Rural Jails

Recommendation: Confront the rural jail crisis by ensuring that plans to support and revitalize rural communities include strategies to reduce rural jail populations. As a critical first step, eliminate the use of U.S. Department of Agriculture Community Facilities funds to support jail construction, expansion, equipment purchasing, staffing, and operations.

Suggested language: We need to solve America’s rural jail crisis: this is the only way to shrink the overall footprint of the criminal justice system. Since 2013, the jail population has grown 27 percent in rural counties and 7 percent in smaller cities—even as the number of people in jails in the nation’s biggest cities declined by 18 percent. This crisis of incarceration is both a cause and consequence of the challenges faced by small town America, including joblessness, poverty, and deaths by suicide or accidental overdose. As we work to support and revitalize rural America, it is critical to vastly reduce jail incarceration rates in these parts of the country. As a critical first step, we should eliminate the use of U.S. Department of Agriculture Community Facilities funds to support jail construction, expansion, equipment purchasing, staffing, and operations.


Money Injustice

Recommendation: End money injustice.

Suggested language: We should end the travesty of money injustice. There are more than 700,000 people in U.S. jails around the country, and about two-thirds have not been convicted of a crime: most have been locked up because they cannot pay bail. Money injustice—through bail, fines, and fees—is driving much of the increase in local jail populations across the country, disproportionately extracting hard-earned dollars from communities of color and keeping too many people in jail or otherwise involved with the justice system for far too long.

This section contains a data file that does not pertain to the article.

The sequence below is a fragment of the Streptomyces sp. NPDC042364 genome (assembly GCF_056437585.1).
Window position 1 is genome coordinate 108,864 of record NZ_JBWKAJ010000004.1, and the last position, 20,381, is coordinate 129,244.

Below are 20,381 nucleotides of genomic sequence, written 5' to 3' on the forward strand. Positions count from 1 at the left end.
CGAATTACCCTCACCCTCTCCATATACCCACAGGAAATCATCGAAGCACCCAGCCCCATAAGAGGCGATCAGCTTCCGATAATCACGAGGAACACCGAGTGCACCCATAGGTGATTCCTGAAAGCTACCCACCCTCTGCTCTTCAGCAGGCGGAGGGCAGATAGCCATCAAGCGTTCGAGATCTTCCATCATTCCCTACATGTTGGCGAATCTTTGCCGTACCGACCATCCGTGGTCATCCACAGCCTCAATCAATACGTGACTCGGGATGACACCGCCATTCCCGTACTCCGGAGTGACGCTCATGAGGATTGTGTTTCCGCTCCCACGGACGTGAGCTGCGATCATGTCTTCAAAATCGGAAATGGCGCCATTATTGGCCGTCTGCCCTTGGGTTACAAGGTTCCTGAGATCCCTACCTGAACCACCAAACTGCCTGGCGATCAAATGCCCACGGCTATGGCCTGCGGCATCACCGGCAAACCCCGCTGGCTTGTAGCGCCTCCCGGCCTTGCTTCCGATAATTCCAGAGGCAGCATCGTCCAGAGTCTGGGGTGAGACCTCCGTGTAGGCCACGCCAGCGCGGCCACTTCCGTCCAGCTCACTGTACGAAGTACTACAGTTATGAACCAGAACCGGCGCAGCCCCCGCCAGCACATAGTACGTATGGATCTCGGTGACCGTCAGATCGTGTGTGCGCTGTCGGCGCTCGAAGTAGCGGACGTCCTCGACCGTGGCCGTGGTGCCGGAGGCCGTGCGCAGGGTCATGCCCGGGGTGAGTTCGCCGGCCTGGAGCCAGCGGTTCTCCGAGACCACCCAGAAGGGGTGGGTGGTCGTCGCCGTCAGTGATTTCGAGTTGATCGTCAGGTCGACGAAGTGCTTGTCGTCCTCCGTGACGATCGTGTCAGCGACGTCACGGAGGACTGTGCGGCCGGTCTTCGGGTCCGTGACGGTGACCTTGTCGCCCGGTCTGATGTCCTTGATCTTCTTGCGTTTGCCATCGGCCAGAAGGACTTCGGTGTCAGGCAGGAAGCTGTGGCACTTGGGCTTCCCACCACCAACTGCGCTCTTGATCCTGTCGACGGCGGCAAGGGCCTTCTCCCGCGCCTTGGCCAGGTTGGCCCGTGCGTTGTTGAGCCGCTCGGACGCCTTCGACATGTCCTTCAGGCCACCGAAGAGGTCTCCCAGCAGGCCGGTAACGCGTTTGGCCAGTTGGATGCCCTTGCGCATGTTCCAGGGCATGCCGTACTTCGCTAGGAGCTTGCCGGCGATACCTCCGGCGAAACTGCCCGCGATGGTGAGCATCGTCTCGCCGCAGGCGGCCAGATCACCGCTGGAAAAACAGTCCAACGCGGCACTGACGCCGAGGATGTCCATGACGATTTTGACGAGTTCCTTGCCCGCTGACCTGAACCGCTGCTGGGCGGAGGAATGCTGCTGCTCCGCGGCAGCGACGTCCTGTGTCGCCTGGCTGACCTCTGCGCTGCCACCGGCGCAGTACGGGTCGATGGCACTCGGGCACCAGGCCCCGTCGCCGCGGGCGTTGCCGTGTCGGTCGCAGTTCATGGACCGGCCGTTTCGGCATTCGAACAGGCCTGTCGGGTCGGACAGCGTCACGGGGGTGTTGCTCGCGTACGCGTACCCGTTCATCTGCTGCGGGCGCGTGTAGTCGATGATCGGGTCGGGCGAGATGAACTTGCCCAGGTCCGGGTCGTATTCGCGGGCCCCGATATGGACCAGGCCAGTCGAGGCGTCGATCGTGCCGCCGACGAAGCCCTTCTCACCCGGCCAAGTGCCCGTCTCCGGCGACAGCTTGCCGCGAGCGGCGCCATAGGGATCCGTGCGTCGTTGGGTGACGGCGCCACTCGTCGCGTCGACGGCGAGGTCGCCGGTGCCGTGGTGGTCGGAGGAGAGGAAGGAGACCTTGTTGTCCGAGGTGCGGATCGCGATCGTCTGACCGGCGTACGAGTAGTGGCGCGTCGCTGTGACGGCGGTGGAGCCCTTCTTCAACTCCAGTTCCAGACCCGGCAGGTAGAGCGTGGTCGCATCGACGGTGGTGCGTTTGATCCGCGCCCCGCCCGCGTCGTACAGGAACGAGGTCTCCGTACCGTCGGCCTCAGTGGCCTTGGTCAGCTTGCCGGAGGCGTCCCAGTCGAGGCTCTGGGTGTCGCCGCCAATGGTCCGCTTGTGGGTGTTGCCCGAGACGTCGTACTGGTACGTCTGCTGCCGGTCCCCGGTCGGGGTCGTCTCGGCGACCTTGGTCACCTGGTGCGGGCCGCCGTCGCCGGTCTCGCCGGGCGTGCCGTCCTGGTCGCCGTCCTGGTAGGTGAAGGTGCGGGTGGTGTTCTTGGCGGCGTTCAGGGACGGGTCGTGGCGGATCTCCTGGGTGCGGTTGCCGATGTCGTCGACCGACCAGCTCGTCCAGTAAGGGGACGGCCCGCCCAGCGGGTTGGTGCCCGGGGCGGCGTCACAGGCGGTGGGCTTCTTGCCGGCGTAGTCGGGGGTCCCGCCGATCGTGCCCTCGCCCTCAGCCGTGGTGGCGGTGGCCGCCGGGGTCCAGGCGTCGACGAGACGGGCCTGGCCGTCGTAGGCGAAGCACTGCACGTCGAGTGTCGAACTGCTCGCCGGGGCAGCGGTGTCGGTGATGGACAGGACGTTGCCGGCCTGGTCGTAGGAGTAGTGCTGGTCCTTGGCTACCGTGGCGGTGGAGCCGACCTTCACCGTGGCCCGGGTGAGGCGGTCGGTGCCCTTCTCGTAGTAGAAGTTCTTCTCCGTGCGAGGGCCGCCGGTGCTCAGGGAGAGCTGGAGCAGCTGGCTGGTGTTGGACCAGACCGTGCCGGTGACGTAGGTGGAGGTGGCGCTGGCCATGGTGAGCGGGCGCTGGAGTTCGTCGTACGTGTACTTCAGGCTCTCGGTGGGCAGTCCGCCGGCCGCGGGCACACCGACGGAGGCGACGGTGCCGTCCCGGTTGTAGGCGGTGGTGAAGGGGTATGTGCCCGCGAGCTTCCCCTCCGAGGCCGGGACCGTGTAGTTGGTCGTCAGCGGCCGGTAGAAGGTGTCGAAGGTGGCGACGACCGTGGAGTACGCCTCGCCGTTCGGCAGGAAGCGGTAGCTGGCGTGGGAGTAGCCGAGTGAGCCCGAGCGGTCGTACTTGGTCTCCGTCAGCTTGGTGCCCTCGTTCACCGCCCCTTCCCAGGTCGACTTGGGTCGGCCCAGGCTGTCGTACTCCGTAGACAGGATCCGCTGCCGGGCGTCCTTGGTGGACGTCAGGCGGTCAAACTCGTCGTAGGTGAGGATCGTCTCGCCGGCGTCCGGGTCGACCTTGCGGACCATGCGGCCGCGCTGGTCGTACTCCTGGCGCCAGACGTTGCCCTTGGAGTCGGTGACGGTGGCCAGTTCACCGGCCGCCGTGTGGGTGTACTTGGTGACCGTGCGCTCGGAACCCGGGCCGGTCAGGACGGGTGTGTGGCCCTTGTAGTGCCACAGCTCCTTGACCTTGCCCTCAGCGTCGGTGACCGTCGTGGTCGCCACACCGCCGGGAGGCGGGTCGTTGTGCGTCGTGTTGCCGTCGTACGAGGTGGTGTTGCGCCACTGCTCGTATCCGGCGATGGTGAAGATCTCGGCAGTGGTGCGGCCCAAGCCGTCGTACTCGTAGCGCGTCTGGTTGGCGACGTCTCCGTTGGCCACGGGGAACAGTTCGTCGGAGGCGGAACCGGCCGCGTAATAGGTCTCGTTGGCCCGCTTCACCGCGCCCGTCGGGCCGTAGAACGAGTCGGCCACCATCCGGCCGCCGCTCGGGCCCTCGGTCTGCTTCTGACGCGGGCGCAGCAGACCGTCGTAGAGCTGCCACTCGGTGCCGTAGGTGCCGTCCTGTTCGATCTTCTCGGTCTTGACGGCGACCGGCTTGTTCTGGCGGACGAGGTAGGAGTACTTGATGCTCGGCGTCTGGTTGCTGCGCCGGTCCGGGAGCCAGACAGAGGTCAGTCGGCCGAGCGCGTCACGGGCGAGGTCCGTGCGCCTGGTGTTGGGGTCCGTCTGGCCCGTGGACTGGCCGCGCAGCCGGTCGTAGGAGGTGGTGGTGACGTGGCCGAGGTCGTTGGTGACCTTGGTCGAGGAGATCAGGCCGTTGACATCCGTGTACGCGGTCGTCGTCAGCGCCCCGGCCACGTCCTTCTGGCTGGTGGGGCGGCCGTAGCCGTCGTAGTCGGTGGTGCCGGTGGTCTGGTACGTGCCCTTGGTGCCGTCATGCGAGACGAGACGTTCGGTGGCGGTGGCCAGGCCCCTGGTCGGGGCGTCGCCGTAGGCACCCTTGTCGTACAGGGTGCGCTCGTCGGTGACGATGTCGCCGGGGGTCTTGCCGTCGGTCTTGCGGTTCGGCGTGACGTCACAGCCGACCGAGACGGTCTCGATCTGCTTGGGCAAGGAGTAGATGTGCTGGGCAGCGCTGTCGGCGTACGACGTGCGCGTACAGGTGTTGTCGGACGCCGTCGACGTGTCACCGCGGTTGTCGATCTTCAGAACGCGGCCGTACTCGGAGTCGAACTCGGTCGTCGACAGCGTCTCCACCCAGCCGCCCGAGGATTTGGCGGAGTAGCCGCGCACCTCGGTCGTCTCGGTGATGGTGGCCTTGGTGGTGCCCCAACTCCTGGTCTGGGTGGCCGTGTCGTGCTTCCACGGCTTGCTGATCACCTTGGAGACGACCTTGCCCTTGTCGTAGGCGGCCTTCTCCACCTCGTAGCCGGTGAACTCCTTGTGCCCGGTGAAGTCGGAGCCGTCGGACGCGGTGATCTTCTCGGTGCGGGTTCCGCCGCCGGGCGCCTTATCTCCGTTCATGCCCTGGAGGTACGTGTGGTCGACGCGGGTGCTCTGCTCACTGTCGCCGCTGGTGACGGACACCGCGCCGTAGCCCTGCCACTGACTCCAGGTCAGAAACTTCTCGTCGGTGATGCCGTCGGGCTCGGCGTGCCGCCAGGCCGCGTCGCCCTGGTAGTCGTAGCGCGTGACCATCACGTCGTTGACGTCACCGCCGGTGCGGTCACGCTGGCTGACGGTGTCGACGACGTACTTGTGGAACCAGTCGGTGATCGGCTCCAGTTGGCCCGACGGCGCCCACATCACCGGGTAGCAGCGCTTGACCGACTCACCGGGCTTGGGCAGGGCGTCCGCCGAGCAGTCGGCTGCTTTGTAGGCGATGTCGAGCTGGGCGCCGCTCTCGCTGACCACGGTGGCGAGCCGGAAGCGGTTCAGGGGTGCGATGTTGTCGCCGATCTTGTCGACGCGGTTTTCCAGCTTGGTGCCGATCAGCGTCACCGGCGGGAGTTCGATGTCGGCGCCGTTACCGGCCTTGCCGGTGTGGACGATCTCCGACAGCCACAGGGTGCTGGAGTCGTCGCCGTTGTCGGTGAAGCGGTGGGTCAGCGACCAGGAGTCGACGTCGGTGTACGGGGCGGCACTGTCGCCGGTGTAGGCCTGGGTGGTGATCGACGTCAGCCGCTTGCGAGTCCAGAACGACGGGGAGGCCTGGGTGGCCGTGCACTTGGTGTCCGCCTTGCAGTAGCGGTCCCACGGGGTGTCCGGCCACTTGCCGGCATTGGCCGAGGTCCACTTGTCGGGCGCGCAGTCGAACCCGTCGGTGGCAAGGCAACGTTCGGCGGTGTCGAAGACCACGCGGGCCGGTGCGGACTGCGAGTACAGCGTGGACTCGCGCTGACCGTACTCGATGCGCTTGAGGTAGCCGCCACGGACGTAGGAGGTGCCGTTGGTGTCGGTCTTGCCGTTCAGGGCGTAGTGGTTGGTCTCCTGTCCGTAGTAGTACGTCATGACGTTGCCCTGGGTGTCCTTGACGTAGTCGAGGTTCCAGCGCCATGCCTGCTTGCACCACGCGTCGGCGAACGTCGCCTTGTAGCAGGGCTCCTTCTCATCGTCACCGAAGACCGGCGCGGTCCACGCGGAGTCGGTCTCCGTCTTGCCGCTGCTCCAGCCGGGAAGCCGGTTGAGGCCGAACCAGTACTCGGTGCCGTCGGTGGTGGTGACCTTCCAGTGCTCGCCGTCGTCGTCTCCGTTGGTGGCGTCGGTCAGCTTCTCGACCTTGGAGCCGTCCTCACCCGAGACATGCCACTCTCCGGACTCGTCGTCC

Policing

Recommendation: Address overpolicing and police violence through accountability to the federal government, required data collection and reporting, and reallocation of unnecessary funding for law enforcement agencies to community needs.

Suggested language: The overpolicing and criminalization of Black people and the use of excessive police force are legacies of slavery and white supremacy. In the United States, there are approximately 10.5 million arrests per year—equivalent to one every three seconds—and each encounter brings with it the risk of violence against community members, disproportionately impacting Black people. Real accountability in policing is long overdue. Critical steps the federal government must take toward necessary transformational change include requiring department accountability as a condition of law enforcement grants; requiring police to collect and report data about police misconduct and excessive force disaggregated by demographic categories; and reexamining unnecessary resources for law enforcement agencies and reinvesting them in community needs, such as housing, jobs, social services, mental and physical health care, and substance use programs.


Due Process for Immigrants

Recommendation: Address the shocking lack of due process for immigrants facing deportation.

Suggested language: We should provide additional resources to ensure due process for immigrants facing deportation. Unlike in criminal court proceedings, immigrants facing deportation have no right to government-funded counsel. However, the process can be as or more daunting and complicated, and many immigrants also face language barriers. Expanding legal representation for immigrants facing detention and deportation is a crucial line of defense for our immigrant communities.